As she got older, she remembers “being mesmerized by Bob Dylan and Simon and Garfunkel. And then in high school, someone gave me a Steeleye Span album, and they just rocked me, the way they tapped into traditional Celtic and English folk songs. So those were all key influences.”
One of the biggest highlights of Donohoe’s career was writing the stirring, heart-tugging song “There Are No Words” after the 9/11 attacks. The song got national radio play, and was used in the documentary film, “A Nation Remembers: The Story of the Pentagon 9/11 Memorial.” Pentagon officials invited Donohoe to Washington to perform the song at the dedication of the Memorial on Sept. 11, 2008. “That was a very powerful experience,” recalls Donohoe soberly.
Her upcoming album will be her “Irish American” album, she says. Donohoe has Irish ancestry on both sides of her family, and with a name like Donohoe, and her red hair, she says she’s often had to overcome the expectation from bookers and audiences that she’s “an Irish singer.”
“I love traditional Irish music, but, that’s not really what I do. I’m not going to do ‘Black Velvet Band’ and those kinds of songs. I’m third-generation Irish-American, and my influences are as much American as they are Irish. My songs mostly draw on traditional and contemporary American folk-music styles, but I’ve also sometimes added Irish music elements, in terms of the instrumentation, on my albums.”
But her upcoming album, which she expects will be released in the spring / summer of 2013, stresses the trad-Irish element more than her previous records, she says. “Stylistically, I originally planned for it to be about half contemporary folk and half traditional, but as it’s unfolded, it’s become more trad-sounding than I’d anticipated.”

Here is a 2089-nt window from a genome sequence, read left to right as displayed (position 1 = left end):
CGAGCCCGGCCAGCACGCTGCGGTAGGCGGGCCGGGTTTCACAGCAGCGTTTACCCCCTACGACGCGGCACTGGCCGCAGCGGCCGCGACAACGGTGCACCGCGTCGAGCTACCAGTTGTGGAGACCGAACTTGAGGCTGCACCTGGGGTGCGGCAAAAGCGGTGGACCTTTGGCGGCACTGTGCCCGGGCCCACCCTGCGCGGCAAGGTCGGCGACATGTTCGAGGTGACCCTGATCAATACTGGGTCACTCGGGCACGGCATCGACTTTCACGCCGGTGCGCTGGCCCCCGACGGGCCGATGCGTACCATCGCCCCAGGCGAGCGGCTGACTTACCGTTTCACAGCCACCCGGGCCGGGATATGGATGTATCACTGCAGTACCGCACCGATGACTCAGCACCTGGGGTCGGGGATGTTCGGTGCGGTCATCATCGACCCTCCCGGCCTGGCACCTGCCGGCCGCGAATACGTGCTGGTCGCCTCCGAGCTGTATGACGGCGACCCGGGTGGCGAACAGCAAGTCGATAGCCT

She’s been driving to Chicago—probably the most thriving Irish-music scene in America—to record it, and it’s being produced by Dennis Cahill, who is renowned in Irish-music circles for his nimble guitar chops. And the album will include Donohoe’s interpretations of a few trad-Irish gems in addition to her new original songs.
Cahill has many connections on the Chicago Irish-music scene, so “he’s been bringing in some great musicians from that community to play on some of the songs,” says Donohoe. One of those is the great Jimmy Keane, who adds his burbling accordian to Donohoe’s cover of the trad-Irish classic “The Star of the County Down,” on the album.
Her children, Jesse and Callie Ackles, each sing on the album, and Donohoe says that “a theme has emerged, and that is the exodus of people from Ireland to America. A few of the songs have a historical context, since that makes sense, but those themes are also universal—leaving home and family to explore a new life, the excitement and trepidation about that, the loneliness on that journey, that sort of thing.
“And as always in Irish music there seems to be a dichotomy: There are some really sad laments—who can sing sadder than the Irish?—followed by joyous, boisterous tunes. What's that all about? The yin and yang, for sure.”
“Like many songwriters, I tend to be motivated to write when something is in my head that looms large—sometimes celebratory, sometimes sad—loss is a common theme, of course. As we age, that perspective factors in, too—aging or dying parents, and questioning where we are in our lives, and looking at our pasts—sometimes gratefully, sometimes not so much.”